CO-PARENTING DURING THE LOCKDOWN

by Simone Soodyall
17th Apr 2020

CO-PARENTING DURING THE LOCKDOWN

“Our children are our greatest treasure.” – Nelson Mandela, 1997

In the eyes of our Constitution, the Children’s Act 38 of 2005 and our Courts, a child’s best interests are of paramount importance in every matter involving a child. A child is defined as “a natural person who is under the age of 18 years”. A child has several rights including the basic rights to health care, nutrition, shelter and social services. The law also recognises a child’s right to family or parental care.

The lockdown implemented by the South African Government on 27 March 2020 placed many parents or care givers with co-holding parental rights and responsibilities in a difficult situation.

Initially, the lockdown Directives prohibited the movement of children for the purpose of exercising parental care during the lockdown period. However, on 16 April 2020, the Government amended their Regulations to allow for the movement of children between co-holders of parental responsibilities and rights during the lockdown period.

Amended Regulation 11B (9) (a) states that movement of children between co-holders of parental responsibilities and rights are prohibited unless arrangements are in place for a child to move from one parent to another.

The Amended Regulation provides for three forms of “arrangements”:

1.         A formal Court Order, or

2.         A Family Advocate registered parenting plan or parental agreement, or

3.         By the possession of the child’s birth certificate.

The co-holder must be in possession of one of the documents or a certified copy thereof.

Further, the Amended Regulation provides that such movement shall be on condition that the household to which the child will be moved contains no person who is either infected with/ reasonably suspected to be infected with COVID-19 or has come into contact with/ reasonably suspected to have come into contact with a person who has COVID-19.

The remaining portion of the Directive issued by the Government on 30 April 2020 should be read in conjunction with the Amended Regulation. That is, co-holders of parental responsibilities and rights are encouraged to maintain a personal relationship with their child by communicating via electronic means during the lockdown in an effort to curb the child’s exposure COVID-19. Parents are also encouraged to discuss COVID-19 and the lockdown with their children.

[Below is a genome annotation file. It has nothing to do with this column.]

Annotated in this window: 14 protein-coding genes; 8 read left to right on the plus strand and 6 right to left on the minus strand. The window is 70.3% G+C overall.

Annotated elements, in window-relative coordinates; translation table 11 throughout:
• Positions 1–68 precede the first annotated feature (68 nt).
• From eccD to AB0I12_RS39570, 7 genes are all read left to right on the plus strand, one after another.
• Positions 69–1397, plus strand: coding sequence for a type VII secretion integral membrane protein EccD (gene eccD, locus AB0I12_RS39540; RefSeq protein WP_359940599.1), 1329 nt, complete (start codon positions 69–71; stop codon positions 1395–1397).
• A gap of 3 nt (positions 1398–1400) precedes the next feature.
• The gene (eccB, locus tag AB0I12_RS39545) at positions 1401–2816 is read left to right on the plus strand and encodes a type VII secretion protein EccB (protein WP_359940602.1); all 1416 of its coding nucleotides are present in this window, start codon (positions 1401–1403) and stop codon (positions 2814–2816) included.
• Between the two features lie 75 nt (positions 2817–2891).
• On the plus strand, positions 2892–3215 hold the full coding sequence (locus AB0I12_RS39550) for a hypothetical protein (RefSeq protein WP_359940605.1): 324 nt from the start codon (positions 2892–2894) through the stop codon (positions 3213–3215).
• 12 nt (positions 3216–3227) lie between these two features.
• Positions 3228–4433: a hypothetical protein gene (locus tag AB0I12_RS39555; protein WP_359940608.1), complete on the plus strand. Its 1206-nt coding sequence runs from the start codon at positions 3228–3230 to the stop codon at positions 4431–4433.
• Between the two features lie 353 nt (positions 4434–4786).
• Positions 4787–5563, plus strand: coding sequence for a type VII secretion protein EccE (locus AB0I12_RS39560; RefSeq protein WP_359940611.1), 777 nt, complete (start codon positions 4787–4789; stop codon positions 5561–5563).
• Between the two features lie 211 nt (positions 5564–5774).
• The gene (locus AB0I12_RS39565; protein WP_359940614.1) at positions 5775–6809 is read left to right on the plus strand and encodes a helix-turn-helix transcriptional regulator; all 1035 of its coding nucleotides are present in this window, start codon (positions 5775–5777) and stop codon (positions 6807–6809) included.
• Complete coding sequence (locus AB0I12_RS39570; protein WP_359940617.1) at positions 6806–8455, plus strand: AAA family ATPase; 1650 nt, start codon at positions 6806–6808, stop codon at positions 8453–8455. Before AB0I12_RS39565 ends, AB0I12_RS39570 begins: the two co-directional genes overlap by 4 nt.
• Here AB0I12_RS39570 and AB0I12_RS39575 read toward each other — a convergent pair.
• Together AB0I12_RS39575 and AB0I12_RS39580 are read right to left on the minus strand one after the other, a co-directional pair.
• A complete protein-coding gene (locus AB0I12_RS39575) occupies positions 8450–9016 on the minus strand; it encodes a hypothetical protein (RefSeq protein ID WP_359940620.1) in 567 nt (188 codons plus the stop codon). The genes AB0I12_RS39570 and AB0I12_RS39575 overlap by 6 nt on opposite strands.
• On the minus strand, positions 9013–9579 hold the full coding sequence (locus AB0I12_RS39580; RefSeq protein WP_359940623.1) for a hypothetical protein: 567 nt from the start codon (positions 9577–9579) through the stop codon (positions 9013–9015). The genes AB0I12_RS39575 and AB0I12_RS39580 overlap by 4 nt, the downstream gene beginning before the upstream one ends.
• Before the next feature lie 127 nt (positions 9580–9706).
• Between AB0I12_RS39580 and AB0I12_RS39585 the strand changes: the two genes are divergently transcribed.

It is clear from the Directives and Regulations surrounding the movement of children that any movement of children from their present household must be under very strict circumstances and only when there is already a pre-existing arrangement, be it formal or informal, between the parents. Without any prior “arrangements”, the parent cannot merely produce the child’s birth certificate and move the child accordingly. The consent of the other parent is required for both parents to reach an informal “arrangement”.

In a situation where the child is not at their primary residence at the commencement of the lockdown, it would be permissible under this Amended Regulation to have the child moved to their primary residence as contained in the prior arrangements.

The provisio contained in the Amended Regulation is difficult to impose. Practically, unless one is tested, one cannot be confirmed to have contracted COVID-19. Although medical experts have listed several symptoms such as fever, coughing etc, most indications of COVID-19 take almost 14 days to manifest which leaves a person a-symptomatic in the interim. The child is therefore vulnerable to being exposed to COVID-19 despite the co-holder parent being unaware of having contracted the said virus himself/herself.

Whilst arrangements may be in place, parents are urged to always consider the best interest of the child. They are therefore still encouraged, where possible, to limit the movement of their child and to instead utilise all electronic means available to maintain the parental relationship in the interim.

Simoné Courtney Soodyall (LLB)

Litigation Attorney at CNG ATTORNEYS

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